A 12-year-old boy from a small and isolated Mayan community in Quintana Roo stole the show at the state’s Seventh Children’s Parliament with a fiery and animated speech against corrupt politicians.
“Crime in Quintana Roo is a slap across the face, an insult to those of us who love this land,” he declared.
“Why don’t you, Mr. Deputy and Ms. Deputy, legislate to put him behind bars? Are you afraid or was your price already paid?” he continued to applause.
His words, delivered without referring to any notes, reverberated around the legislative palace.
Ángel told the newspaper El Universal, “I want to be a physicist and a politician because I want to do what the other politicians couldn’t do for the state, like support us because the resources don’t arrive, they stay for their benefit and they don’t send them here. They ignore us here because the village is small.”
Ángel’s speech to the children’s parliament was the culmination of a process that Ángel began with his teacher, Raúl Baez. Ángel asked for his assistance to prepare a speech on the topic, “Transparency and measures against acts of corruption.”
The research phase was not easy as there is no telephone, television or internet signal in Xcabil, a community set amidst the jungle, with very limited services and one that preserves Mayan customs and traditions.
Undeterred, Ángel collected newspaper clippings on his topic.
He is no stranger to hard work and overcoming adversity.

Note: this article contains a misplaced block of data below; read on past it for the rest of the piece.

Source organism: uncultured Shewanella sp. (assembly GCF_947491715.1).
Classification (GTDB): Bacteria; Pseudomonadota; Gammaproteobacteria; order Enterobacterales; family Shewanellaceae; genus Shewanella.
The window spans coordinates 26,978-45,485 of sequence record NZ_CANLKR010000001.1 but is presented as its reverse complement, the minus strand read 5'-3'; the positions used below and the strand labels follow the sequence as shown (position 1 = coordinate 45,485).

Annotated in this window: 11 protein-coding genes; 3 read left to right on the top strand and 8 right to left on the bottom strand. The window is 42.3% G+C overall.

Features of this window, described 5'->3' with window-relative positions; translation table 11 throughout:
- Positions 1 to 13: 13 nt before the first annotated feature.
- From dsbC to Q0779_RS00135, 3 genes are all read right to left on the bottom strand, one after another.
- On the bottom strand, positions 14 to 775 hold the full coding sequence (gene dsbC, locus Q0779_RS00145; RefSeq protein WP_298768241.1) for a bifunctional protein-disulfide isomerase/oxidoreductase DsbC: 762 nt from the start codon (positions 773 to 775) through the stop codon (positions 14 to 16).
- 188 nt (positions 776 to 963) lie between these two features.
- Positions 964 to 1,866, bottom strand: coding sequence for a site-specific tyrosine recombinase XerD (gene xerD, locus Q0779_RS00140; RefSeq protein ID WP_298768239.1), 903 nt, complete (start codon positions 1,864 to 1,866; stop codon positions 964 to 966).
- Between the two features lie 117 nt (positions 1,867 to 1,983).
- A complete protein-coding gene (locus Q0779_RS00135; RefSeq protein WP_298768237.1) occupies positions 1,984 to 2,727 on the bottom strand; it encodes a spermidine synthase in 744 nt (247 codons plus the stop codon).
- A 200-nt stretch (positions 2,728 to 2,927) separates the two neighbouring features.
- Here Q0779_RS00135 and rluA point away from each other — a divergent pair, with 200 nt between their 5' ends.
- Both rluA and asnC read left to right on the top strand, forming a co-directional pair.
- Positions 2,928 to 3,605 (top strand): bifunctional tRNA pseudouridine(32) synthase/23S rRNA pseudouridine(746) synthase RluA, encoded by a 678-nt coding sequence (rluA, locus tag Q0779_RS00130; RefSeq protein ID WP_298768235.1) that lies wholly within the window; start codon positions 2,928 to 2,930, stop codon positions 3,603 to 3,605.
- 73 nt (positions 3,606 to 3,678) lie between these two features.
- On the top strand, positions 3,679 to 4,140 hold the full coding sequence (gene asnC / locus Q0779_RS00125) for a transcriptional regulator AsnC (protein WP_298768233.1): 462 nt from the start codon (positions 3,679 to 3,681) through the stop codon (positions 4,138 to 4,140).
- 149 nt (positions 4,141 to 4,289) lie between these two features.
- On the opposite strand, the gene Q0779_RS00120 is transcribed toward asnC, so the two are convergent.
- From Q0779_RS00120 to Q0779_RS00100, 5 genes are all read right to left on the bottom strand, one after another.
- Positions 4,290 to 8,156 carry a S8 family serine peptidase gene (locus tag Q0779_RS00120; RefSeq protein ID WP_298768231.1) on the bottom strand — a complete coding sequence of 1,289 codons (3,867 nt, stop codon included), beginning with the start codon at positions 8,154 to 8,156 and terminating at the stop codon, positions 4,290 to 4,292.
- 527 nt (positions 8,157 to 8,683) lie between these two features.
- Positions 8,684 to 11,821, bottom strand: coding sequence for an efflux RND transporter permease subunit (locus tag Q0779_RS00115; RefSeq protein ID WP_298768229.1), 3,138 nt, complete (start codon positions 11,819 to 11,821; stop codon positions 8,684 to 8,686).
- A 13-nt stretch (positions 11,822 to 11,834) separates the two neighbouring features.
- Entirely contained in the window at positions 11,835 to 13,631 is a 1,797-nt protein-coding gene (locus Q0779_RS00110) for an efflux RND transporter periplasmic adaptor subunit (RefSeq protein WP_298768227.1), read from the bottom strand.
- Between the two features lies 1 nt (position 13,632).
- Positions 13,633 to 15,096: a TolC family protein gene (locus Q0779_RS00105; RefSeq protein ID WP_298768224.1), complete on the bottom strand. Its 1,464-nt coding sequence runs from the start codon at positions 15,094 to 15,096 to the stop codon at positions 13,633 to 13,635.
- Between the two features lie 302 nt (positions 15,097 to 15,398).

Every day he helps his father in the fields, cuts firewood so that his mother can cook, completes household chores and helps care for his baby brother in a modest home he shares with his parents and six siblings.
His parents, Minerva Tun Pat, who only speaks Maya, and Jacinto Noh Pat, are happy and proud of their son.
Minerva explained in her mother tongue that despite being very poor they are very happy but she hopes that her own children won’t have to suffer the same poverty when they are adults.
Some days they eat nothing more than roasted tomatoes and tortillas.
Ángel, for his part, is concerned about his parents’ health as they put their children’s well-being before their own.
“My dad really worries me,” he says. “His feet always hurt and he can’t walk. He has to wait for the pain to pass so that he can go to work and what he earns is so that we can eat. He doesn’t go to the doctor because there isn’t enough money. He’s dedicated to the corn fields and beekeeping but he’s best off when he has bricklaying work.”
Ángel is determined to continue his education but his teacher is concerned that his humble origins may prevent him from reaching his full potential.
“The boy already spoke up so I ask for heartfelt help so Ángel Jacinto can fulfill his dream and so his and his siblings’ education is not cut short,” Baez said.
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